Frozen Shoulder

The shoulder is a ball and socket joint that is usually extremely mobile. The shoulder (glenohumeral) joint is made up of the head of the upper arm bone (humerus), which sits in a socket made by the shoulder blade (scapula). 

The joint is enveloped by a layer of tissue called the capsule. This capsule protects and controls shoulder motion. In a healthy shoulder joint, the capsule is quite loose, allowing for a wide range of motion. (Watch as Dr. Romeo explains shoulder anatomy in this video.)

In some people, however, especially those with diabetes, the capsule may become thickened, shorter, and stiff. This condition is known as adhesive capsulitis—often called frozen shoulder.

“Studies show that 90% of patients who receive a diagnosis of frozen shoulder will respond to and recover from their condition with a regimen of anti-inflammatory medication, corticosteroid injection, and physical therapy-directed exercise.”


Adhesive capsulitis typically starts slowly. Over time—usually over a few weeks to a few months—it becomes harder to fully move the shoulder. There are typically three stages:

  • Stage 1: “The freezing stage.” This stage is painful, and the motion gradually becomes more restricted. Your pain tends to worsen as the shoulder gets stiffer. This stage usually lasts six weeks to six months.
  • Stage 2: “The frozen stage.” The pain lessens, but your shoulder remains stiff. There is a dull pain, especially in the extremes of motion such as when reaching for something on a high shelf or reaching behind your back. Patients often report persistent pain at night. This stage usually lasts four to nine months.
  • Stage 3: “The thawing stage.” The pain and shoulder range of motion begin to improve. This stage usually lasts six months to two years. 


  • No known cause. Often, the reason the frozen shoulder occurred is unknown.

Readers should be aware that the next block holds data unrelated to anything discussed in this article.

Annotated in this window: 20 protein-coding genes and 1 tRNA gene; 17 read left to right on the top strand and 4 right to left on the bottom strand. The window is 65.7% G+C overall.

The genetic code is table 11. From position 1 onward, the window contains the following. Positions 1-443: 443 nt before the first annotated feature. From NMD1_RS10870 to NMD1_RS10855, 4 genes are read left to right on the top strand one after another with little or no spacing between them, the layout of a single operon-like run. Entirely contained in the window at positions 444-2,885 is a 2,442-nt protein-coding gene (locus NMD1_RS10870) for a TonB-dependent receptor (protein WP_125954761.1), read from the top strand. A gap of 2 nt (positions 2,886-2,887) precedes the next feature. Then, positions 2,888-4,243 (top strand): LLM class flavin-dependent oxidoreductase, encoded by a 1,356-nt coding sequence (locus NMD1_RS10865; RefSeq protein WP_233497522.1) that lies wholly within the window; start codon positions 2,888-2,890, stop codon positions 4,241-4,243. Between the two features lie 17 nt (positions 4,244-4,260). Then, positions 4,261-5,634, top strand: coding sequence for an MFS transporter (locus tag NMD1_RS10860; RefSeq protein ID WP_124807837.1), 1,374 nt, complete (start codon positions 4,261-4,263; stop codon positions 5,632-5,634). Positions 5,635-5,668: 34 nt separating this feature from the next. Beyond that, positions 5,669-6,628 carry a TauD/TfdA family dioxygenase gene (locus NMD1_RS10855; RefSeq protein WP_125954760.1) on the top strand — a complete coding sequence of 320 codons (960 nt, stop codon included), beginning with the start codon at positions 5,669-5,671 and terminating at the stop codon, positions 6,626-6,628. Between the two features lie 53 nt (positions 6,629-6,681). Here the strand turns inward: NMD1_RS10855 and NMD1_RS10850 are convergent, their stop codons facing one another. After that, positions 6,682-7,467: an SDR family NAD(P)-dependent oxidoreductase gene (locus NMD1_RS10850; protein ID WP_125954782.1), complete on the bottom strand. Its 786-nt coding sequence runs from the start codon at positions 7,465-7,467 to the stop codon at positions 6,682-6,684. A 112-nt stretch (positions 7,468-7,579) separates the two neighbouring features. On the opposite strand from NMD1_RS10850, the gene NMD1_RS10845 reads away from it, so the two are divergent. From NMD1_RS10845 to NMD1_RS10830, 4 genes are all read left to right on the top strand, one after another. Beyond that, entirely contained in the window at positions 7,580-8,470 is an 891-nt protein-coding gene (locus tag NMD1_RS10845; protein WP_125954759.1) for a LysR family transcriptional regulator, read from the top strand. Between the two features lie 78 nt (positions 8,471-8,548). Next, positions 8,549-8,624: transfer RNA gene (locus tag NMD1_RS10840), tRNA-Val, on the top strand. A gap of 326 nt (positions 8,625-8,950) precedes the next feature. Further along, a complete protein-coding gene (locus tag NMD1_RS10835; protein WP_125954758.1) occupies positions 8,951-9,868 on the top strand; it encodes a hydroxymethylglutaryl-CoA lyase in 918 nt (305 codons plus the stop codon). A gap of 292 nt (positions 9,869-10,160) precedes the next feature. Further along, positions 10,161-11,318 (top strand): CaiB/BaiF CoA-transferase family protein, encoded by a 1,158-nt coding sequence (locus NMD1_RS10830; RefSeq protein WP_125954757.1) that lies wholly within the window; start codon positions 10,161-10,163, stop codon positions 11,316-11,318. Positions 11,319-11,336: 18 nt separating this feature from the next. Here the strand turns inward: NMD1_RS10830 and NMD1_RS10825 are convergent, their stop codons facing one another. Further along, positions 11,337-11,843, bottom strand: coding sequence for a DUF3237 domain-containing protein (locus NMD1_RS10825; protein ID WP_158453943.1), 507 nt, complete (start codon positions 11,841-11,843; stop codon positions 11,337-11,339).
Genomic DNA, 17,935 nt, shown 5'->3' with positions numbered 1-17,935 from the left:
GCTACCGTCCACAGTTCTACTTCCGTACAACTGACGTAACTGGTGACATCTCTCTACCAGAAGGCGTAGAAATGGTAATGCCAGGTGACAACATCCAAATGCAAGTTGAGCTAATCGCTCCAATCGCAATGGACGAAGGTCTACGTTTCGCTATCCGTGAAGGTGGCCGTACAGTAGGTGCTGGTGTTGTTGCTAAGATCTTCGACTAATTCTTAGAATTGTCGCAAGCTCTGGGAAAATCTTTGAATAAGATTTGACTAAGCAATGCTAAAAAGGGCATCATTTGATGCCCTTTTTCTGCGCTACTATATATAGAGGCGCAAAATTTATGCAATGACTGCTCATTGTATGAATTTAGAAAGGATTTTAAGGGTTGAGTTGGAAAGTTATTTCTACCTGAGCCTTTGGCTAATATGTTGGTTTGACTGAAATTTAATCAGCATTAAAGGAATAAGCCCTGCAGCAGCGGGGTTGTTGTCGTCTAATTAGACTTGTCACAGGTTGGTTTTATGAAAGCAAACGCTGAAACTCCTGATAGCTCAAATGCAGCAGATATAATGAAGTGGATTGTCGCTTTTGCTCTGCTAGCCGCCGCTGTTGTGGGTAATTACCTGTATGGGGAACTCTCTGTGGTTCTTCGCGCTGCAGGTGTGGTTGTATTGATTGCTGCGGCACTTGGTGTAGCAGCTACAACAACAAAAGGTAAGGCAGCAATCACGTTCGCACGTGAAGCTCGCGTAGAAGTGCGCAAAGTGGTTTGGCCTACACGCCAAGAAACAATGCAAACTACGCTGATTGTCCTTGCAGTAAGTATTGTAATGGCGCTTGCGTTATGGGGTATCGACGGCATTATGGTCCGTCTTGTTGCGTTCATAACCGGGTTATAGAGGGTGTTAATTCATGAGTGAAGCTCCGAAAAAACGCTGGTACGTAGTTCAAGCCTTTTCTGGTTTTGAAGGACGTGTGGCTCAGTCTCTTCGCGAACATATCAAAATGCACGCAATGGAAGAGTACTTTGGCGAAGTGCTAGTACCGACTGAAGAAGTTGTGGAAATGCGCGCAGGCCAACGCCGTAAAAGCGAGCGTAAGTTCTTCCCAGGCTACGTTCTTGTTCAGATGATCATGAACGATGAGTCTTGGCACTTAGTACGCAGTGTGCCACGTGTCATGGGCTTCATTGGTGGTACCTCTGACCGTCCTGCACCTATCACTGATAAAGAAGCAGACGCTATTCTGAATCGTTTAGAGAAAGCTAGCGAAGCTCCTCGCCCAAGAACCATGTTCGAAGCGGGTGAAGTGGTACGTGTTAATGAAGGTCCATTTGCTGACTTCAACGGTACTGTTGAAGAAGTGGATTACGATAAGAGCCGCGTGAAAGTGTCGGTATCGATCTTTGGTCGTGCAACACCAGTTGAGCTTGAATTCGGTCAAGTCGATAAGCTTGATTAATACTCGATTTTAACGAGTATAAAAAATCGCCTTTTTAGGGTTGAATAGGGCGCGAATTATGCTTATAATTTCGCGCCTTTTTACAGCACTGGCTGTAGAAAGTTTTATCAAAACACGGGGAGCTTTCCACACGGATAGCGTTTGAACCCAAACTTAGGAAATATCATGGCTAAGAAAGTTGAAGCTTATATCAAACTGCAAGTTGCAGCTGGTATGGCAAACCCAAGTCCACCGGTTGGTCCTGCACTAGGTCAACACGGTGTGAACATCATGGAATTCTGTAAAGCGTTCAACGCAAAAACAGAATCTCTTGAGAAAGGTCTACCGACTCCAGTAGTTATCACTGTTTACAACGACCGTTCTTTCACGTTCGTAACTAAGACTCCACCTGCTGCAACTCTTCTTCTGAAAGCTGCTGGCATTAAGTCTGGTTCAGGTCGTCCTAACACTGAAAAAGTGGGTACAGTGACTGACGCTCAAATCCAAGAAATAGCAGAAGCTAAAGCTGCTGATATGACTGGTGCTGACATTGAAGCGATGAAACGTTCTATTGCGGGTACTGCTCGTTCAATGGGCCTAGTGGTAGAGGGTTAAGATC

• Age and gender. Adhesive capsulitis is more common in middle-aged females.
  • Injury. Some people connect the start of the condition with a shoulder strain.
  • Immobilization. It can happen after the shoulder has been immobilized to treat an arm injury.
  • Inflammation. Bursitis or rotator cuff tendonitis (inflammation of the surrounding muscles or tendons) can cause the joint to “freeze.”
  • Diabetes.
  • Thyroid disease.
  • Cardiovascular disease.
  • Parkinson’s disease


Adhesive capsulitis is diagnosed by the patient’s history, followed by a careful physical examination. Imaging (x-ray or MRI) is helpful to rule out other conditions, but may not specifically show adhesive capsulitis.

A few conditions can mimic a frozen shoulder. One such condition is arthritis, which can be diagnosed with a regular set of x-rays of the shoulder. 

An MRI may be ordered to rule out any other conditions, such as early arthritis or rotator cuff disease, after the examination and x-rays. The MRI can also identify a reduced volume to the joint capsule, consistent with a frozen shoulder.

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Nonsurgical treatment options

Studies show that 90% of patients who receive a diagnosis of frozen shoulder will respond to and recover from their condition with a regimen of anti-inflammatory medication, corticosteroid injection, and physical therapy-directed exercise. 

People with diabetes may have a more difficult time recovering from the condition without surgery, but nonoperative treatment is always the first line of management. 

Recovery takes time. The condition actually goes away without intervention in most people, but unfortunately, this can take more than two years. Using the suggestions below may help speed up that process. Cases that fail to respond to medical management may require surgery.

Exercise & physical therapy. Stretching is key. Patients use an elastic cord or overhead pulley to restore the full range of motion, leading to less pain and better function. The stretching program may be uncomfortable, so it is important to have confidence in the diagnosis and understand how movement can help.